Matt Doherty had cricket on the brain yesterday. It’s never far from his thoughts, as it happens.
The Republic of Ireland international wasn’t letting his smartphone out of his sight as he kept constant tabs on the updates from Trent Bridge during England’s World Cup meeting with Pakistan.
Speaking to broadcast journalists in the main press conference room at Aviva Stadium as the build-up to Friday’s Euro 2020 qualifier in Denmark intensifies, Doherty had his head buried in the screen until the arrival of Shane Duffy to field questions alongside him.
After 15 minutes or so there, Doherty whipped the phone straight back up and furiously began refreshing for updates, before dealing with members of the written press.
“I could have sat and watched every ball, but I’m here instead,” he lamented, just before one final update. “I was just checking to see if England were losing.”
Doherty grew up in Swords, north Dublin, and played cricket on the road outside his home.
“I don’t know why. I think just watching the World Cup as a kid,” he reasoned.
Such distractions are no bad thing considering Doherty, like the majority of the squad, met up two weeks ago in preparation for this latest Euro double-header.
Six points from six in March got Mick McCarthy’s second coming as manager off to the best possible start, but the wins over Gibraltar and Georgia were not secured without issue.
Primarily, the decision to play Wolves’ star full-back as a winger with captain Seamus Coleman in behind was deemed to be a failed experiment by McCarthy.
Doherty was whipped off early in the second half against Gibraltar and he had to make do with a place on the bench for the victory over the Georgians a couple of days later in Dublin.
McCarthy has insisted that the side to face Denmark on Friday — a fifth meeting since November 2017 — will be similar to the one which began in the Aviva that night.
He has also stressed that the Coleman-Doherty axis is not one that he will be quick to return to.
“I didn’t know he said that until you just told me,’ the former Bohemians defender admitted.
“I know Seamus obviously plays to a high level. I play to a high level as well. It’s just one or the other.
“He’s just got to pick one and, like I said, there’s no hard feelings at all.
“Whoever plays, we’ll support each other, they’ll have that backing. At the end of the day, it doesn’t really matter who plays once we win the game, that’s the most important thing.
“I’ll keep training, I’ll keep playing as well as I can and we’re probably spurring each other on, really.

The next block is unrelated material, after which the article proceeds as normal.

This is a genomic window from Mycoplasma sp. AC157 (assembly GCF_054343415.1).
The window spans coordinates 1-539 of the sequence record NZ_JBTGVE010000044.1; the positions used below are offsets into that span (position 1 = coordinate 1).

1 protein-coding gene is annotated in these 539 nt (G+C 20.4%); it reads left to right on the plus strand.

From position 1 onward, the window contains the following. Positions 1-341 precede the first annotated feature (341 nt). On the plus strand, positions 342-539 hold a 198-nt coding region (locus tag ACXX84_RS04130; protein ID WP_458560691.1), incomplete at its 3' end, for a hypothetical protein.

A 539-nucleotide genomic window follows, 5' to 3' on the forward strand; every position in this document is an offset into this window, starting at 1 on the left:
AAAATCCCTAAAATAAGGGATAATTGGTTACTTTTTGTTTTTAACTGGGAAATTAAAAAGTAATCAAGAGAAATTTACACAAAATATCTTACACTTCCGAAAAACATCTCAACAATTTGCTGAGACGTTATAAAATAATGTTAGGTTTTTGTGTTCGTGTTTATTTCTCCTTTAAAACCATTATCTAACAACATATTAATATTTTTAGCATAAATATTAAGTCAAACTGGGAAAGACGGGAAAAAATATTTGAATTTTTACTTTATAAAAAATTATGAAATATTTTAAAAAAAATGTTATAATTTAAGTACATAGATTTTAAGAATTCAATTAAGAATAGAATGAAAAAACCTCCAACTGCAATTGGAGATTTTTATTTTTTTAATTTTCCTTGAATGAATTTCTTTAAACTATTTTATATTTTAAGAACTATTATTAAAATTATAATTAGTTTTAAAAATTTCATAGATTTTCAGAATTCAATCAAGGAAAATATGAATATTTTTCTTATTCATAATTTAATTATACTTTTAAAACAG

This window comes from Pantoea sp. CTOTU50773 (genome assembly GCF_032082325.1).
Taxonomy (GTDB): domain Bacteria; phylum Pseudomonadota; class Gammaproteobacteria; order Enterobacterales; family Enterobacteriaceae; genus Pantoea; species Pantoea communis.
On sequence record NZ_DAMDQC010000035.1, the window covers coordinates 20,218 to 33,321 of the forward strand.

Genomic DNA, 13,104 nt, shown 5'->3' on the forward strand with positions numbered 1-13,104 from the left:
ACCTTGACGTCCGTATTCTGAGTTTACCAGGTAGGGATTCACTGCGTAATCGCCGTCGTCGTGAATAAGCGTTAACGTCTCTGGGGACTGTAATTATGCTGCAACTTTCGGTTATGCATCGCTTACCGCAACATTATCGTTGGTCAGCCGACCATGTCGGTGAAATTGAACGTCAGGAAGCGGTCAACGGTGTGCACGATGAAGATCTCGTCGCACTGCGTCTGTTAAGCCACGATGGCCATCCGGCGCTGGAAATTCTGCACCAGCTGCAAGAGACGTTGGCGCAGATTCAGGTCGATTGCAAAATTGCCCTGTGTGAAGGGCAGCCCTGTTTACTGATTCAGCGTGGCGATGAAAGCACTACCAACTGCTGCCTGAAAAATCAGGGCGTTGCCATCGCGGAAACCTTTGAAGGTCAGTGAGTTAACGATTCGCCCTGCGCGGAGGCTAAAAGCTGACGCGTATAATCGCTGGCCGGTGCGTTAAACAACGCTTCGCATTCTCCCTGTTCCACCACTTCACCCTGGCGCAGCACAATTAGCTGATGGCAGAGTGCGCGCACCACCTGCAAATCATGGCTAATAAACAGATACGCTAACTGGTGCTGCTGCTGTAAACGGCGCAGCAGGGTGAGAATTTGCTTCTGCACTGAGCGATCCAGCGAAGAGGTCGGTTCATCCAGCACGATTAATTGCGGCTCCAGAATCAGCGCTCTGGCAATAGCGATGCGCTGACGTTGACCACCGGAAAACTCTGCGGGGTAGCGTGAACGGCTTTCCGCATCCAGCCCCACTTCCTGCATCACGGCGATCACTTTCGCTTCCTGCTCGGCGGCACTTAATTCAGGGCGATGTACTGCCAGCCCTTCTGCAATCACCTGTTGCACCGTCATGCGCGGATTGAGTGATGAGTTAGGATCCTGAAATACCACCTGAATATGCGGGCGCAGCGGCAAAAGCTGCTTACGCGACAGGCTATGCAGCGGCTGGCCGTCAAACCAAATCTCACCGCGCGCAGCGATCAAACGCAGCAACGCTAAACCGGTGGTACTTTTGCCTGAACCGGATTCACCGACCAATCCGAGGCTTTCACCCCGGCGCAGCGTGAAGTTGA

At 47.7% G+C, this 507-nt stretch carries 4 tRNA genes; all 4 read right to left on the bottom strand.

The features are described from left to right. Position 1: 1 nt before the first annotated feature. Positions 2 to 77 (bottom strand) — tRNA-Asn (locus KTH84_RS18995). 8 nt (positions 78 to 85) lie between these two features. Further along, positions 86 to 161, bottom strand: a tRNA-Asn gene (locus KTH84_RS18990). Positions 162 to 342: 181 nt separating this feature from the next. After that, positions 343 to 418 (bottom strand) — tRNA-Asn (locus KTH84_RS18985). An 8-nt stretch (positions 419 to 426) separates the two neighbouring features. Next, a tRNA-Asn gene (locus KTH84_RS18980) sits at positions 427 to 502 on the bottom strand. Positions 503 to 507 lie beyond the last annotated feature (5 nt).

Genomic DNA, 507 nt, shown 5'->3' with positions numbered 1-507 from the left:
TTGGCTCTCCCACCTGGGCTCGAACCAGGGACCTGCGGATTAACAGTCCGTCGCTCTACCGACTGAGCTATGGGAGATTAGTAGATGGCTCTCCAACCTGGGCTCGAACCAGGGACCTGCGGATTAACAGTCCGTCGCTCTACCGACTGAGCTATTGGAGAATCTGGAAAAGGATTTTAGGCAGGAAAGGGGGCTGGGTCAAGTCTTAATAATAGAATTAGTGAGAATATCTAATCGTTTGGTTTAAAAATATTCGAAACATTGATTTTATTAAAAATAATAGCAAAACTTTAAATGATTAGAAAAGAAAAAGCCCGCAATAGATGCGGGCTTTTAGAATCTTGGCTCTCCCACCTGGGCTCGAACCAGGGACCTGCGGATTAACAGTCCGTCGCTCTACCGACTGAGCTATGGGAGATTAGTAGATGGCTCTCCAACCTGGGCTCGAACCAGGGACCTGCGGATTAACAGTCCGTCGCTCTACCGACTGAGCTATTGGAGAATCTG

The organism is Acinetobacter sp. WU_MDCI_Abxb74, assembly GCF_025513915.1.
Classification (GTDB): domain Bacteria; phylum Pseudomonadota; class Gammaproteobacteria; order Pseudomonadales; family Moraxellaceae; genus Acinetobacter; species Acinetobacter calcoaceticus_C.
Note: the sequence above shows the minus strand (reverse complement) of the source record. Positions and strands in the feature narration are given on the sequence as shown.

“I’m trying to get ahead of him, he’s trying to get ahead of me. It’s a good thing that it’s making us both want to improve and get better.
“I’ve never come here with a guarantee to play so nothing has really changed.
“If I do play, I’ll try and do the best I can, and if I don’t play, I’ll support Seamus. Whoever plays will have the backing of the other.”
Doherty has not been shy about speaking his mind when unhappy before — just ask Martin O’Neill — and he is not the type to go with the flow so as to avoid rocking the boat.
“I’m not a liar. If you ask me a question, you’ll get an answer,” he said during the last international meet-up.
So his words can be taken at face value. Indeed, Coleman is one of the people Doherty is closest to in the Ireland squad.
Along with Duffy, the three can often be found in conversation discussing the game at great length, but that night in Gibraltar, when McCarthy appears to have made up his mind about playing both him and Coleman, may just have been a one-off, Doherty says.
“I might look back and think: ‘Was I really that bad?’ I don’t think it was that bad, I don’t look back on it with that many good memories… but what worked that day?
“I don’t know how we persuade him (McCarthy),” Doherty continued.
“The more you do it, the more you become accustomed to each other’s way of playing. That was first time we ever played.
“We believe we can work together down that side. At the end of the day, I understand he is going to pick one of us at right-back.”
It is an unfortunate scenario for McCarthy and Ireland that two of the best players playing regularly at Premier League level favour the same position, but that has not been the dominant conversation over the last fortnight.
While Doherty admitted that the recent training game with the U-21s was needed “just to wake the legs up” and has been the catalyst for improved training since, discussion amongst the players about what it would mean to play in Dublin at Euro 2020 has helped maintain morale at the end of a gruelling season.
“If you don’t want to be there you might as well leave now because it would be crazy to not want to play in a Euro Championship.”
Cricket will most certainly be off the agenda then.
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